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When news broke about the unexpected death of former Tampa Bay Buccaneers star Vincent Jackson, it immediately raised questions about how the 38-year-old ended up taking his final breath inside of a Homewood Suites hotel room in Florida.

It turns out he may have been dealing with an issue pro athletes often keep hidden. But whether Jackson suffered from chronic alcoholism or not, his tragic passing has shed light on a problem with life-threatening consequences.

And that is exactly why former Detroit Lions tight end Derek Price refuses to give up on changing the stigma surrounding alcoholism and addiction. Because as long as fellow former NFL players—along with people from all walks of life—continue to battle addiction alone, the current CEO of Desert Hope Treatment Center won’t stop trying to prevent further tragedies from occurring.

Vincent Jackson shockingly died at the age of 38

Anyone who watched Vincent Jackson during his NFL days saw someone who worked tirelessly to become one of the league’s best receivers. But after catching 540 passes for 9,080 yards and 57 touchdowns, he retired from playing pro football following his age-33 season.

Although Buccaneers fans didn’t get a chance to see the dazzling wideout star on Sundays any longer, Jackson remained a fixture in the Tampa area. A dedicated family man who also earned widespread respect for his work within the community, the 38-year-old seemingly had a bright future ahead of him.

But on Feb. 15, a housekeeper found Jackson deceased in a hotel room in Brandon, Fla. Speculation immediately swirled about what exactly happened to the retired NFL player.

After all, it didn’t make much sense for a seemingly happy person with a wife, four children, and plenty of financial security to die well before his 40th birthday.

It turns out Jackson may have suffered from a disease many pro athletes often keep hidden from the world.

His tragic passing has shed light on a life-threatening issue pro athletes often face alone

Two days after the world learned of Vincent Jackson’s shocking death, Hillsborough County Sherriff Chad Chronister appeared on a Tampa radio station and said an autopsy report revealed the former NFL receiver suffered from chronic alcoholism. He also said Jackson had “a lot of longstanding health conditions.”

A family spokesperson told ESPN that Chronister “does not speak on behalf of the Jackson family” and that the full autopsy report would not be available for weeks. His family donated his brain to the Boston University CTE Center for further examination.

Jackson’s tragic passing sheds light on a life-threatening problem pro athletes too often face alone…if at all.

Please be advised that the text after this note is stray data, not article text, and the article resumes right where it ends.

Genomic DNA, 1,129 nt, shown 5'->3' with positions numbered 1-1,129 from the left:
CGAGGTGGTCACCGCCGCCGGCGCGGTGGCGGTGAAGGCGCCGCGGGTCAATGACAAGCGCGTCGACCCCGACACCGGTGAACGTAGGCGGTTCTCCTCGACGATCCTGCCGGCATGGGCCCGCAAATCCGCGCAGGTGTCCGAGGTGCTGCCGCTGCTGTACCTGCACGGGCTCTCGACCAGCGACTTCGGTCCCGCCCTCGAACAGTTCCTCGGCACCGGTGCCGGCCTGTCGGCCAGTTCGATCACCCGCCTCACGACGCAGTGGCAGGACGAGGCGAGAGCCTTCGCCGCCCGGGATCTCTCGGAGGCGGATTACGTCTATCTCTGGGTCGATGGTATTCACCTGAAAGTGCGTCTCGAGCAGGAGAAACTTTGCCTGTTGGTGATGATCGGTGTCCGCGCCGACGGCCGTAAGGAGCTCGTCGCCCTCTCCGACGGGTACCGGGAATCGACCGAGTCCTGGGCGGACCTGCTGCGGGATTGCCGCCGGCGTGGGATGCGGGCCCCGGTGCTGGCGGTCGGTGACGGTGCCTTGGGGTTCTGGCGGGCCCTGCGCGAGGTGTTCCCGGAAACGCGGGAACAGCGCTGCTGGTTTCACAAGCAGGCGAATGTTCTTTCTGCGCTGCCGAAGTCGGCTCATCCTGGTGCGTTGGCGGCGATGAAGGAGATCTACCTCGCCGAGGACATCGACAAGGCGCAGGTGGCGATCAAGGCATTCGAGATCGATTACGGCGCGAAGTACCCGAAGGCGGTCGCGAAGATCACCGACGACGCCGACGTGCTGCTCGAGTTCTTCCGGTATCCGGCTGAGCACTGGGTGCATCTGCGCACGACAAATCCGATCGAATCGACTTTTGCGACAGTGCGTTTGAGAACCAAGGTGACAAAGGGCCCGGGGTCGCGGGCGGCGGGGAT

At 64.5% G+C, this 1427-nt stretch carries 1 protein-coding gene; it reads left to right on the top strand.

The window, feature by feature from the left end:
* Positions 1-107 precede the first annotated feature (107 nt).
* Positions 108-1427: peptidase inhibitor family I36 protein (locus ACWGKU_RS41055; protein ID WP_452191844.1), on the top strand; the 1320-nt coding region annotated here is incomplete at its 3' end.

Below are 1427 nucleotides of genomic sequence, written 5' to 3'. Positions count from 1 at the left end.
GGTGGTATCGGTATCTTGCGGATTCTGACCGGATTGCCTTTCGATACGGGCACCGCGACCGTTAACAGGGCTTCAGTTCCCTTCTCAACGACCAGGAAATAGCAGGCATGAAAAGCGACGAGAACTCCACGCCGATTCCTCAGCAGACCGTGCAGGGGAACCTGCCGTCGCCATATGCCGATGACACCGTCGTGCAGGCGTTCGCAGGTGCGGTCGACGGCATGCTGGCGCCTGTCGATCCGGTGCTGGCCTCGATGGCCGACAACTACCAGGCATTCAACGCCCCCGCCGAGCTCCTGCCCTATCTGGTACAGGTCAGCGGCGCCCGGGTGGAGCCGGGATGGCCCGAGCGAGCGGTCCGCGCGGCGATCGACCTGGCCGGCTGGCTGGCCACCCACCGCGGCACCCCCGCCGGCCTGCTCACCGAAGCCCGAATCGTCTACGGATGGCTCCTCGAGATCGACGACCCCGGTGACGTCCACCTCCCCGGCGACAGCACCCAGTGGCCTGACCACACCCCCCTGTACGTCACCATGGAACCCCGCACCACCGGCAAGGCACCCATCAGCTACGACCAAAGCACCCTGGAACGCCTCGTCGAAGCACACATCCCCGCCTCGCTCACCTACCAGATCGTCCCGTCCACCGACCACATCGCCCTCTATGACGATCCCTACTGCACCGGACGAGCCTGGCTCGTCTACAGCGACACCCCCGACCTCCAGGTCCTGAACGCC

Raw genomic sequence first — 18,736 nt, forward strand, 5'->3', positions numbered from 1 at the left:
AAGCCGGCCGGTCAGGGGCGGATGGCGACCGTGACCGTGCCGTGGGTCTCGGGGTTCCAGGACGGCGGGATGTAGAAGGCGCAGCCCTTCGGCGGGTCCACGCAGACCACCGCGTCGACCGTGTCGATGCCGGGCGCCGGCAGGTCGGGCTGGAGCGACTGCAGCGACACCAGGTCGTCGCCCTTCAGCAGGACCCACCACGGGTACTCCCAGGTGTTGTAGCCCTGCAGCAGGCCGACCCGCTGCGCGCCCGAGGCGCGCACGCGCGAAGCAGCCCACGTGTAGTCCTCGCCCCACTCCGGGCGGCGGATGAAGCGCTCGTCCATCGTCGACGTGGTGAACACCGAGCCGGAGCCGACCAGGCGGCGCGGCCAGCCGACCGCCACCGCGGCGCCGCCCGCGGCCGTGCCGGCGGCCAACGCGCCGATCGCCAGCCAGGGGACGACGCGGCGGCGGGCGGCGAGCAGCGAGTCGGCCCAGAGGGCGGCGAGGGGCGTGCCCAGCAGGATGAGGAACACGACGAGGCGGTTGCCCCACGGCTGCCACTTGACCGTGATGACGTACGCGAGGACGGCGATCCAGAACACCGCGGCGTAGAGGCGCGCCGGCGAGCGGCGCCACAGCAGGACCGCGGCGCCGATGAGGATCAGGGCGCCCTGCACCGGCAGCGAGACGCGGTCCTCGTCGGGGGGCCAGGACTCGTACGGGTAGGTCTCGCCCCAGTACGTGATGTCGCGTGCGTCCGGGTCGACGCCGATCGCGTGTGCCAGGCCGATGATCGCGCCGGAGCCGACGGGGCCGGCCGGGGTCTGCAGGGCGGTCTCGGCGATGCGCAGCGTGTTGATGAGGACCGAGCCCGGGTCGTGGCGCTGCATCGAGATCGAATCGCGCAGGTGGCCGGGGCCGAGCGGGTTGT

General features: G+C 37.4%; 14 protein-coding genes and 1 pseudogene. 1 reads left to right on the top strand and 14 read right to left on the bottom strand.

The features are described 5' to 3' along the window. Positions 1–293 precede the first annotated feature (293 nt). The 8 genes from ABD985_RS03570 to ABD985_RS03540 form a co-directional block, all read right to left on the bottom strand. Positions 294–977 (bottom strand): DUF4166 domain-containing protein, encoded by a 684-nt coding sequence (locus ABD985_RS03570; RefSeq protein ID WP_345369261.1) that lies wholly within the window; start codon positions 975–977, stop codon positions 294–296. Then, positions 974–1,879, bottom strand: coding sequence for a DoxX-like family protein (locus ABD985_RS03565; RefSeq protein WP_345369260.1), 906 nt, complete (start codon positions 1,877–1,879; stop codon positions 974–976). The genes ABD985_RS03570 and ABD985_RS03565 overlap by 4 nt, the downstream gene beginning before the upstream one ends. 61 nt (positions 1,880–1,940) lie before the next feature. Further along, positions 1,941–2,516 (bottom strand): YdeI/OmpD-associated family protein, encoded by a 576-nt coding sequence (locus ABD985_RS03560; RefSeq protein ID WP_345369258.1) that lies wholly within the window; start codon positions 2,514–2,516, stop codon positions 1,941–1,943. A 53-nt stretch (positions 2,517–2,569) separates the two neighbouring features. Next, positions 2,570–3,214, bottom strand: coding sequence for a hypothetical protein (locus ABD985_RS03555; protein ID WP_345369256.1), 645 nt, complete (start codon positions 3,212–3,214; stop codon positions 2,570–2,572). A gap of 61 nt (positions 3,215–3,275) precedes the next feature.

Because according to former NFL tight end Derek Price, alcoholism, along with drug addiction, carries a negative stigma that prevents athletes (and everyday people) from speaking up or seeking help. So for the current CEO of Desert Hope Treatment Center, the Jackson case represents another tragic example of a fellow football brother lost far too early.

And during his exclusive interview with Sportscasting, Price relayed some critical points about why pro athletes may choose to hide their ongoing struggles with alcoholism or drug addiction.

Former Lions tight end Derek Price offers valuable insight about the stigma behind alcoholism and drug addiction

Like many former and current NFL players, Derek Price knows all too well about the “can’t make the club from the tub” approach in sports. After all, his pro football career came to an abrupt end due to a neck injury.

According to the 48-year-old, that mentality creates a barrier for players to speak up about issues that go beyond just physical ailments.

Price explained that by conditioning athletes to “tough it out” and “rub some dirt on it” in order to stay available, that can lead to self-medication or other ways of managing pain. And with their jobs seemingly on the line at all times, that can cause NFL players to use alcohol and/or drugs to deal with mental, emotional, and physical stress.

“You kind of hide it, sneak it, and don’t make a big deal of it,” Price explained.

And after players like Vincent Jackson retire, that doesn’t mean their issues necessarily go away.

“You leave the league and you’re still self-medicating,” Price said. “You’re not telling anybody about it because you’re conditioned that way. Then the pandemic breaks out, and we’re now isolated and communicating less than we have been before. It only exacerbates that problem.”

Ultimately, his vision involves bringing the stigma of hiding mental health issues and substance abuse “out of the dark” to make it looked upon as if it is a normal medical condition.

With the NFL Alumni Association propelling the conversation forward alongside the one-time Lions tight end, Price remains inspired to continue fighting to help pro athletes—along with many others—overcome addiction to alcohol or drugs.

“So long as there’s one brother out there that is suffering addiction and not getting the help he needs, then we’re not doing enough,” he said. “Get help, and don’t feel ashamed or embarrassed about getting the help.”

How to get help: In the U.S., contact the Substance Abuse and Mental
Health Services Administration helpline at 1-800-662-4357.

American Addiction Centers offers help for those struggling with addiction. You can call their support line at 866-244-1070.


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